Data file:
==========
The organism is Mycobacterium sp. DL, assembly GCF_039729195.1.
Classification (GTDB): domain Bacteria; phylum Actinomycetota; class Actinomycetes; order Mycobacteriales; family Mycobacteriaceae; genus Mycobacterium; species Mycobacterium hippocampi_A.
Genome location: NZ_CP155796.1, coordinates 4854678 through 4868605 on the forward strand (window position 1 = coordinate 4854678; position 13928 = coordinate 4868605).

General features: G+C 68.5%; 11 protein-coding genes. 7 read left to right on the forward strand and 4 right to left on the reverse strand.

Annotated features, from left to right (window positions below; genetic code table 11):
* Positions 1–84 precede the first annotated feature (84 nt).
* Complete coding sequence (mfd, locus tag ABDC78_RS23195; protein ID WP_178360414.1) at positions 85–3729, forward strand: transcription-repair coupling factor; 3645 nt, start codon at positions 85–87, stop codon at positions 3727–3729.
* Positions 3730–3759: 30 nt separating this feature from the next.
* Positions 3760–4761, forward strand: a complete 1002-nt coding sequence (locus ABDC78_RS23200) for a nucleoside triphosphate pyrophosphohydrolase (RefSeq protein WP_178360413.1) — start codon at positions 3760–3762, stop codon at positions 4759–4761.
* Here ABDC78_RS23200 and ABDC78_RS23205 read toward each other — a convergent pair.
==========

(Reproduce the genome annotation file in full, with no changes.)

The organism is Mycobacterium sp. DL, assembly GCF_039729195.1.
Classification (GTDB): domain Bacteria; phylum Actinomycetota; class Actinomycetes; order Mycobacteriales; family Mycobacteriaceae; genus Mycobacterium; species Mycobacterium hippocampi_A.
Genome location: NZ_CP155796.1, coordinates 4854678 through 4868605 on the forward strand (window position 1 = coordinate 4854678; position 13928 = coordinate 4868605).

General features: G+C 68.5%; 11 protein-coding genes. 7 read left to right on the forward strand and 4 right to left on the reverse strand.

Annotated features, from left to right (window positions below; genetic code table 11):
* Positions 1–84 precede the first annotated feature (84 nt).
* Complete coding sequence (mfd, locus tag ABDC78_RS23195; protein ID WP_178360414.1) at positions 85–3729, forward strand: transcription-repair coupling factor; 3645 nt, start codon at positions 85–87, stop codon at positions 3727–3729.
* Positions 3730–3759: 30 nt separating this feature from the next.
* Positions 3760–4761, forward strand: a complete 1002-nt coding sequence (locus ABDC78_RS23200) for a nucleoside triphosphate pyrophosphohydrolase (RefSeq protein WP_178360413.1) — start codon at positions 3760–3762, stop codon at positions 4759–4761.
* Here ABDC78_RS23200 and ABDC78_RS23205 read toward each other — a convergent pair.